“Fourscore and…seven minutes ago… we, your forefathers, were brought forth upon a most excellent adventure conceived by our new friends, Bill… and Ted.”
Two high school losers, Bill Preston (Alex Winter) and Ted Logan (Keanu Reeves), are on the verge of failing their high school history class when they are met by Rufus (George Carlin), a mysterious man in a trenchcoat, who tells them the future is in jeopardy unless they pass their final report.
After talking with future versions of themselves, the two set off in a time machine disguised as a phone booth. They meet and convince/kidnap historical figures from different eras to bring back to San Dimas, California so they can do their final report and pass the class. Chaos and hilarity ensue as the historical figures cause chaos in 1980s southern California.
Along the way they become friends with Billy the Kid, Sigmund Freud, Beethoven, Joan of Arc, Genghis Khan, Napoleon Bonaparte, and Abraham Lincoln. They also meet two Tudor princesses (fictional daughters of Henry VI) with whom they fall in love, and, eventually, form the world-shaping band Wyld Stallyns.
Okay, synopsis done. But I suspect most of you reading this have seen Bill & Ted’s Excellent Adventure. Some of you may even have seen the aptly named Bill & Ted’s Bogus Journey. So, what makes this particular film pulp?
Glad you asked.
What does pulp require? Well, if you’ve paid attention to the works we write about and stories we publish, it requires action-oriented protagonists who drive the plot forward based on doing things rather than sitting around and staring at their belly buttons while waiting for something else to happen. People doing great things in the service of accomplishing their goals, and a plot that changes as the characters take action.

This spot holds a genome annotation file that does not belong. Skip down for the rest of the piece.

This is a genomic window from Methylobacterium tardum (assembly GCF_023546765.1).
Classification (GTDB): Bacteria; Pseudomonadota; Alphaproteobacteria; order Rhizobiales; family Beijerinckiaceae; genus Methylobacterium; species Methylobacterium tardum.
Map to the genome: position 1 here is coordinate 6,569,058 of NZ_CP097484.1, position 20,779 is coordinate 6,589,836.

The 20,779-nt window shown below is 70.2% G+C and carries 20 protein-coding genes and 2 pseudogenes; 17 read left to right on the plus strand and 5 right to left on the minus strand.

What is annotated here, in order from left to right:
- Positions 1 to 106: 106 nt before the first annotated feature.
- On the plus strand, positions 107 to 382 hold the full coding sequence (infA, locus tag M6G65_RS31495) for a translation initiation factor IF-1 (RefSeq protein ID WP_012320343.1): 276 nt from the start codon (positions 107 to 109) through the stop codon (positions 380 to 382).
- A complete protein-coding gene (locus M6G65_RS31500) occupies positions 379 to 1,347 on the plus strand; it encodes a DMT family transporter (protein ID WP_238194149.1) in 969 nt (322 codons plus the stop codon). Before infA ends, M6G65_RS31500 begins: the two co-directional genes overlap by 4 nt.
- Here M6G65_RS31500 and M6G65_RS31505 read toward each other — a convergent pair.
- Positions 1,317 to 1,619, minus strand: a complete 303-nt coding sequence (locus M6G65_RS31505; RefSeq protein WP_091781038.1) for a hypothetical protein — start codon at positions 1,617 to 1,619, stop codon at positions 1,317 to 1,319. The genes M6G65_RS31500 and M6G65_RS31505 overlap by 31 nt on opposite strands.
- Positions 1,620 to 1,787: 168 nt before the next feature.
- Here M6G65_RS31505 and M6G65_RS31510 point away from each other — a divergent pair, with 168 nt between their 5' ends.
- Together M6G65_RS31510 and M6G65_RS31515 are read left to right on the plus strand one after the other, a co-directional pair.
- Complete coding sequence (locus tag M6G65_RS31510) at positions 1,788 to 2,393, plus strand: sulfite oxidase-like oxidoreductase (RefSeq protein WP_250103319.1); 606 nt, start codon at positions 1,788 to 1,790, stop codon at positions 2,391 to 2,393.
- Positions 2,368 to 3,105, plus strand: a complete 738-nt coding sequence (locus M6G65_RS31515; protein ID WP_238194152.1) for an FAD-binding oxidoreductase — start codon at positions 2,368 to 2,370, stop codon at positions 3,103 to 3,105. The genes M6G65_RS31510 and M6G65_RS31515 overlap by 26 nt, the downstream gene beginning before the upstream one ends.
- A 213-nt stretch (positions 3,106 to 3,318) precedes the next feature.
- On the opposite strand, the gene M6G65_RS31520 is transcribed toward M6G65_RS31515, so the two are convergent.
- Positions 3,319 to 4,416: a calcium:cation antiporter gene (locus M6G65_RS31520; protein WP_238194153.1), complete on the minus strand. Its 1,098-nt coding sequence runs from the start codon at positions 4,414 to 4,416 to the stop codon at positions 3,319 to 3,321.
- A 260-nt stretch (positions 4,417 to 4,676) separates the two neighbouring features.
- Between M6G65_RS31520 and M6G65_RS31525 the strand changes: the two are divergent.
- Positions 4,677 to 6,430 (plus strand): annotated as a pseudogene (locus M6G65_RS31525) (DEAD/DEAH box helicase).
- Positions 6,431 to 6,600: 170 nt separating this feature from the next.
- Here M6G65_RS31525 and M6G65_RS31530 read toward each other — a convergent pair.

Although our heroes are not particularly bright, they are determined to succeed. The consequences are just too dire, and not in the sense that the future will collapse, though those are the consequences for time traveler Rufus. For Ted, failure means being sent to an Alaskan military school as punishment from a father who just doesn’t understand his son’s taste in music and friends. For Bill, it means a future without his best friend just when his own life hits peak weirdness as his father has recently married a girl just a few years older than Bill himself. For both, it means their dreams of forming a great rock band going down in flames.
Then there is completely unscientific time travel concept. Time travel is itself a major concept in the realm of pulp fiction, starting with, at a minimum, the work of H.G. Wells. Unlike in the type of sci-fi that follows pulp in the 60s and 70s, there’s clearly no accounting for any sort of scientific accuracy. Admittedly, time travel itself is likely not feasible, but there’s not even a wink and a nod to plausibility. It’s just in the service of the story. It simply exists to allow the plot to move forward.
So why am I even talking about Bill and Ted, an almost 30-year-old movie? This is why.
In the words of Abraham Lincoln
“Be excellent to each other. And… PARTY ON, DUDES!”
 Side note – George Carlin is without a doubt my favorite stand-up comedian. No one performing today even comes close.
 That this bit of schlock (highly reviewed schlock!) references a classic Ingmar Bergman film, The Seventh Seal, which very few people today have likely seen, elevates it a bit higher than I would otherwise classify it. Your time is much better spent watching Bergman’s masterpiece.
 Great in the sense of scale, not moral judgement.